Mobile Phone Radiation Is A
Possible Cancer Risk, Warns WHO
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Radiation from mobile phones has been classified as a
possible cancer risk by the World Health Organisation after
a major review of the effects of electromagnetic waves on
The declaration was based on evidence in published studies
that intensive use of mobile phones might lead to an
increased risk of glioma, a malignant form of brain cancer.
The conclusion by the WHO's International Agency for
Research on Cancer (IARC) applies to radio-frequency
electromagnetic radiation in general, though most research
in the area has centred on wireless phones.
The findings are the culmination of an IARC meeting during
which 31 scientists from 14 countries assessed hundreds of
published studies into the potential cancer risks posed by
electromagnetic fields. The UK was represented by Simon Mann
from the Health Protection Agency's Centre for Radiation,
Chemicals and Environmental Hazards in Oxfordshire.
Jonathan Samet, a scientist at the University of Southern
California, who chaired the group, said: "The conclusion
means that there could be some risk, and therefore we need
to keep a close watch for a link between cellphones and
In designating radio-frequency fields as "possibly
carcinogenic", the WHO has put them on a par with around 240
other agents for which evidence of harm is uncertain,
including low-level magnetic fields, talcum powder and
working in a dry cleaners.
The report found no clear mechanism for the waves to cause
brain tumours. Radiation from mobile phones is too weak to
cause cancer by breaking DNA, leading scientists to suspect
other, more indirect routes.
"We found some threads of evidence telling us how cancers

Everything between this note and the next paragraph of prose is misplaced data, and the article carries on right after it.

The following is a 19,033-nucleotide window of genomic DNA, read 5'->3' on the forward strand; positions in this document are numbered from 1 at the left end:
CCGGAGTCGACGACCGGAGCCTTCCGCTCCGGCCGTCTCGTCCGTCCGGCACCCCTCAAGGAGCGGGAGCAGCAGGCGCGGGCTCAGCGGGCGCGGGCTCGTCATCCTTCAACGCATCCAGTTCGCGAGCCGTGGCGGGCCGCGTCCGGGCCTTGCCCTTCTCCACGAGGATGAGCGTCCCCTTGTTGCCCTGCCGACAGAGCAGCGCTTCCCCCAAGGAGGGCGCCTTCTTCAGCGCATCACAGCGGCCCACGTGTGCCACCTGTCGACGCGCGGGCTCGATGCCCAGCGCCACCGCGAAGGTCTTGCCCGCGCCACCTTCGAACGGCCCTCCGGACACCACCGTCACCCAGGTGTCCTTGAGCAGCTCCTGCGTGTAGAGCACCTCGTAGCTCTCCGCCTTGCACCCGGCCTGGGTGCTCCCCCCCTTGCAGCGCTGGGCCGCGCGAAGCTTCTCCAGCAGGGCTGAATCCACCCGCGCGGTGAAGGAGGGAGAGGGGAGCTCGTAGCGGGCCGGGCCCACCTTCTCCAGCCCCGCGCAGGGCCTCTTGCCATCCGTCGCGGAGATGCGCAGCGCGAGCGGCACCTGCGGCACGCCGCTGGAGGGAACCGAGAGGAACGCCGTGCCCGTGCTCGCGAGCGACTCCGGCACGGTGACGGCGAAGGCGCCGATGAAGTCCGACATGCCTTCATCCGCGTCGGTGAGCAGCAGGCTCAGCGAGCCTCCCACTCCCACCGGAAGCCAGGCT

might occur but there are acknowledged gaps and
uncertainties," Samet said.
Christopher Wild, director of the IARC, said that in view of
the potential implications for public health, there should
be more research on long-term, heavy use of mobile phones.
"Pending the availability of such information, it is
important to take pragmatic measures to reduce exposure such
as hands-free devices or texting," he said.
There are around 5bn mobile phone subscriptions globally,
according to the International Telecommunication Union, a UN
agency for information and communication technologies.
The IARC group reviewed research investigating potential
health risks from electromagnetic fields associated with
technologies such as radio, television, wireless
communications and mobile phones.
The committee decided the fields were possibly carcinogenic
to humans, a finding that will feed through to national
health agencies in support of their efforts to minimise
exposure to cancer-causing factors.
The IARC has evaluated nearly 950 chemicals, physical and
biological agents, occupational exposures and lifestyle
factors where there is either evidence or suspicion that
they may cause cancer.
The report on radio-frequency electromagnetic radiation
comes a year after the WHO published its much-delayed
Interphone study, which found no solid evidence that mobile
phones increase the risk of brain tumours, but pointed to a
slightly higher risk among those who used mobile phones the
most. The report was held up for several years because
scientists failed to agree on its findings and whether to
issue a warning about excessive use.
Exposure from a mobile phone base station is typically much
lower than from a handset held to the ear, but concerns over
the possible health effects of electromagnetic waves have
extended to base stations and wireless computer networks,
particularly in relation to schools.
According to the British Educational Communications and
Technology Agency, half of all primary schools and 82% of
secondary schools make use of wireless computer networks.
Wi-fi equipment is restricted to a maximum output of 100
milliwatts in Europe at the most popular frequency of 2.4
gigahertz. At that level, exposure to radiowaves should not
exceed guideline levels drawn up by the International
Commission on Non-Ionising Radiation and adopted in the UK.
A Health Protection Agency study led by Mann in 2009 found
that exposure to radiowaves from wi-fi equipment was well
within these guideline levels.
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